Sunday, July 31, 2011
Computer Games Chapter 1
In this first chapter, Shaffer makes the case for authentic learning. An educational progressive, Shaffer argues that students "should be able to pass the test and problem solve". (my emphasis)
The Debating Game is an example of how students use argumentation and content knowledge to "role play". The use of argumentation, a necessary skill, is what makes the game authentic. Students are role playing because they are just pretending to be judges and historians.
Like Kate, as a math, science and newly minted social studies teacher, this concept of teaching and learning certainly caught my attention. This activity makes sense to me and I would like to try this.
I am not so sure that I could sell this activity as a game. My students see games as competition that provide immediate feedback and, in the case of computer games, endless "do-overs". I think the motivation would be feedback from others.
The author lists four types of gamers:
- those who like to succeed at tasks
- those who like to find out as much as they can
- those who like power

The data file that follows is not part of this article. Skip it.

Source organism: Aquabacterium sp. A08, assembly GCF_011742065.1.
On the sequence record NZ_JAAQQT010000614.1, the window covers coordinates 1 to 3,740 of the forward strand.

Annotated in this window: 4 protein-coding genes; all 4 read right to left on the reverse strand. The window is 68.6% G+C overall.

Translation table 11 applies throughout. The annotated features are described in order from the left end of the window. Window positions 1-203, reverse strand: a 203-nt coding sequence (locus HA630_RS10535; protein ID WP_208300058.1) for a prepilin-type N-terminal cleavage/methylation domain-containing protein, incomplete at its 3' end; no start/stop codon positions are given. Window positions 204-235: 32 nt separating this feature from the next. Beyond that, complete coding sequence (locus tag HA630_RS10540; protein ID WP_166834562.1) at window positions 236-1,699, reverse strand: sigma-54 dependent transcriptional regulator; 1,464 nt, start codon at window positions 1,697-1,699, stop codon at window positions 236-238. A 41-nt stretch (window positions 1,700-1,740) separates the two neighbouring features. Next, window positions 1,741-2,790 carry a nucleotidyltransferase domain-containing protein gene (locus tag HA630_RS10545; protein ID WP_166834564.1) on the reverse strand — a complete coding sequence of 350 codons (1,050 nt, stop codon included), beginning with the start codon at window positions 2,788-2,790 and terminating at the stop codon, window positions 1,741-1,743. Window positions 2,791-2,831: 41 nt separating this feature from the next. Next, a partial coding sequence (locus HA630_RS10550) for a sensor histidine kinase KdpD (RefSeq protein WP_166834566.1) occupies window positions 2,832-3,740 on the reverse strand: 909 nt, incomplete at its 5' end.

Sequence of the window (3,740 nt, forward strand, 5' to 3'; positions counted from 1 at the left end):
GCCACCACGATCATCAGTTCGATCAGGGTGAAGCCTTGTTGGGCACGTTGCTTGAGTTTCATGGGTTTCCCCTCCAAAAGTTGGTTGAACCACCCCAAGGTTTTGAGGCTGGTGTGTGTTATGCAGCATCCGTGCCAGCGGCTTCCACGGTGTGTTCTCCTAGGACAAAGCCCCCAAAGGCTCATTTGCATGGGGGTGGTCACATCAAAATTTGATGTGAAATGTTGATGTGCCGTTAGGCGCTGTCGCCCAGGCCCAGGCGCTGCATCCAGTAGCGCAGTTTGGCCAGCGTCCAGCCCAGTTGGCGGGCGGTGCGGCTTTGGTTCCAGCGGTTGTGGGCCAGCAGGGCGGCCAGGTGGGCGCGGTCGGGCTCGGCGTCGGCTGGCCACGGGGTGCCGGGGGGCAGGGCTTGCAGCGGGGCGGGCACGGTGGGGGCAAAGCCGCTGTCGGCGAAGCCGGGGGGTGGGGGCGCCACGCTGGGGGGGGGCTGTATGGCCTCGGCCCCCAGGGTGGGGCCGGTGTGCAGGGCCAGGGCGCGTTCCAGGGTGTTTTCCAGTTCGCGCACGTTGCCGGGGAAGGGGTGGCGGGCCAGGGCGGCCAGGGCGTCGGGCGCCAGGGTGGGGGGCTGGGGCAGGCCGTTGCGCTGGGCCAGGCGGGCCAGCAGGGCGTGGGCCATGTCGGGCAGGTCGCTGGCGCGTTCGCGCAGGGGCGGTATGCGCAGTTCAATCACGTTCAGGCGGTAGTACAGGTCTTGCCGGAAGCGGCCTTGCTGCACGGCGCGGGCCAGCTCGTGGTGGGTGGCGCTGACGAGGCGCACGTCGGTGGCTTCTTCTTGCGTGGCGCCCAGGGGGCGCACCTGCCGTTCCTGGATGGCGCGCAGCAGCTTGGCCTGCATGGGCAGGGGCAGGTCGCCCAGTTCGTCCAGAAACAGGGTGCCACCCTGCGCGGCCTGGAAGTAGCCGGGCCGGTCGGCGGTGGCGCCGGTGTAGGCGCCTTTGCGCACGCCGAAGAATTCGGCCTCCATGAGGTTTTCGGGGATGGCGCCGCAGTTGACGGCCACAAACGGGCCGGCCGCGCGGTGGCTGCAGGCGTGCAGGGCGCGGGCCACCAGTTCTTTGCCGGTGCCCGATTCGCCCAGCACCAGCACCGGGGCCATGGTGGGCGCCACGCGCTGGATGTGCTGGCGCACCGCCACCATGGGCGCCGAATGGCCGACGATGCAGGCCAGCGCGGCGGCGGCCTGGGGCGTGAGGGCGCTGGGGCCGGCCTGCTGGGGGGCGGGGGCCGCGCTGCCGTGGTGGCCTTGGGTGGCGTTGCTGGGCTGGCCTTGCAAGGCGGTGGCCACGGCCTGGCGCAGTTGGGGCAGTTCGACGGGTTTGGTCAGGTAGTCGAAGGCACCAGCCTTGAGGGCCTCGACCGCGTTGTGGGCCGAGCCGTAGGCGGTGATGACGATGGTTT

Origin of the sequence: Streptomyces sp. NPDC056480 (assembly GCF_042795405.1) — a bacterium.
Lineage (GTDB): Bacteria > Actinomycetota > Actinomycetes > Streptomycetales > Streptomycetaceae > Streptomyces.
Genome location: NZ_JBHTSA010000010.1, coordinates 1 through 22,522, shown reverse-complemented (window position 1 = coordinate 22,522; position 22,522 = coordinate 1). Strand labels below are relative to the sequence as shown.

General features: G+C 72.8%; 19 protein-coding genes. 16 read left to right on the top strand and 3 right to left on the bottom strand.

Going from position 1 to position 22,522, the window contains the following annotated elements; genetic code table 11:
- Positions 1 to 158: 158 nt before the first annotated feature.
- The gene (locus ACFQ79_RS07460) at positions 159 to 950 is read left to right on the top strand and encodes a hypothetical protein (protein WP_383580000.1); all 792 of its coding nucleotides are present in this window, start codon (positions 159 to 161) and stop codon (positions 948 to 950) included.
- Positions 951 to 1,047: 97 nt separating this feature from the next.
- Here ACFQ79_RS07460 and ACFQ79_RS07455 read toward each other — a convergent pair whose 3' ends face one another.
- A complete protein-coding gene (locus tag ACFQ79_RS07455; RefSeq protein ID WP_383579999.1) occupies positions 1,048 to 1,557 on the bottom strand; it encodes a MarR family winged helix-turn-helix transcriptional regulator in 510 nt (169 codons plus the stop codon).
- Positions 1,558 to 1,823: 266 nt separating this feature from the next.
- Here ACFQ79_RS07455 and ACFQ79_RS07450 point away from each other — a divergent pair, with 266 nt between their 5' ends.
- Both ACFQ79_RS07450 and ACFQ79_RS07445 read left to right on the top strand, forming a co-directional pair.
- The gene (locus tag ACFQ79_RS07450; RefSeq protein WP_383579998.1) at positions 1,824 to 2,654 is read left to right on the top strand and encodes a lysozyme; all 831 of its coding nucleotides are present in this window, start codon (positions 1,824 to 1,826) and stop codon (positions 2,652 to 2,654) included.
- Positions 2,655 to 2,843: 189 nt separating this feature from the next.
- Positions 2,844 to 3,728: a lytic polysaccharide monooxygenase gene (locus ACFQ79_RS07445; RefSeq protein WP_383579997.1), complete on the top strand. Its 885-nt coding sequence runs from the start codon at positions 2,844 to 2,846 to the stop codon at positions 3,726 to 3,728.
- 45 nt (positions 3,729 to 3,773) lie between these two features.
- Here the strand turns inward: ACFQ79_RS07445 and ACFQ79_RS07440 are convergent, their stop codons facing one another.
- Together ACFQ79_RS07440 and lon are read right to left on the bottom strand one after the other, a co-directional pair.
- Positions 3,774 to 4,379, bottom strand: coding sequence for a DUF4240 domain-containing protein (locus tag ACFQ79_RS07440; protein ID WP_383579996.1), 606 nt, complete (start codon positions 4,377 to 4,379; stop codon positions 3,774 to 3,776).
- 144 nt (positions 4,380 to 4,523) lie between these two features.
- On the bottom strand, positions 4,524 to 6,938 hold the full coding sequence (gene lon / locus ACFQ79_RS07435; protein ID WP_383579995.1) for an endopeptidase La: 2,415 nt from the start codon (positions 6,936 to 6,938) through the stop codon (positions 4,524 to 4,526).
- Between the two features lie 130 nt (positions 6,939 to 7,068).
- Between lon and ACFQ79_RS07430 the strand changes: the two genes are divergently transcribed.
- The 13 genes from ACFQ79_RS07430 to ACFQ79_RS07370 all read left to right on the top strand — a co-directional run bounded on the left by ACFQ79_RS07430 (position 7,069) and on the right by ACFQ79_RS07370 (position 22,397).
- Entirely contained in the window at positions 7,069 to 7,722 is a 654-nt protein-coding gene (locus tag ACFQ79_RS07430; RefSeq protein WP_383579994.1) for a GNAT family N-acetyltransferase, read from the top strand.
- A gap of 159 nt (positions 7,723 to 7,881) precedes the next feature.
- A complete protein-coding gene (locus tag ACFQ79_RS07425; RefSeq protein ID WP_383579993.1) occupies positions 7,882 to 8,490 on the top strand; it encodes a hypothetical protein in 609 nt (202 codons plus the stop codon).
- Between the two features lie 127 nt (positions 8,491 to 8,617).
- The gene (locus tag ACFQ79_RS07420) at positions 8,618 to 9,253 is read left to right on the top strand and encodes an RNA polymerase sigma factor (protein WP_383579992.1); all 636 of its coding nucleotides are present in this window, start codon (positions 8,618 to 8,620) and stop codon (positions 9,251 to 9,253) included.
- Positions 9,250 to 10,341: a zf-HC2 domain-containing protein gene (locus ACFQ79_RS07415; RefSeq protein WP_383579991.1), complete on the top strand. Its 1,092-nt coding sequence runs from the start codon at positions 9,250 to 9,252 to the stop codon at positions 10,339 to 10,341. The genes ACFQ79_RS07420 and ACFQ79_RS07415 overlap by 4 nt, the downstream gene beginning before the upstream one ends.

I wonder how I can move students into the "find out as much as they can" category?
Shaffer concludes this chapter, and all the others, with open-ended questions that an educator or parent might ask when evaluating a game.
- Does the feedback, points or game action, give the student an indication of their successful reasoning?
- Is the game authentic in it's learning?
This chapter caused me to evaluate my learning activities. How many are authentic learning vs learning for facts and what is the balance? I am certain that there are some facts to be learned, spelling rules, for instance, but I am just as convinced that we could do a better job of teaching students to think critically.
(Picture from http://www.bethanylife.org/)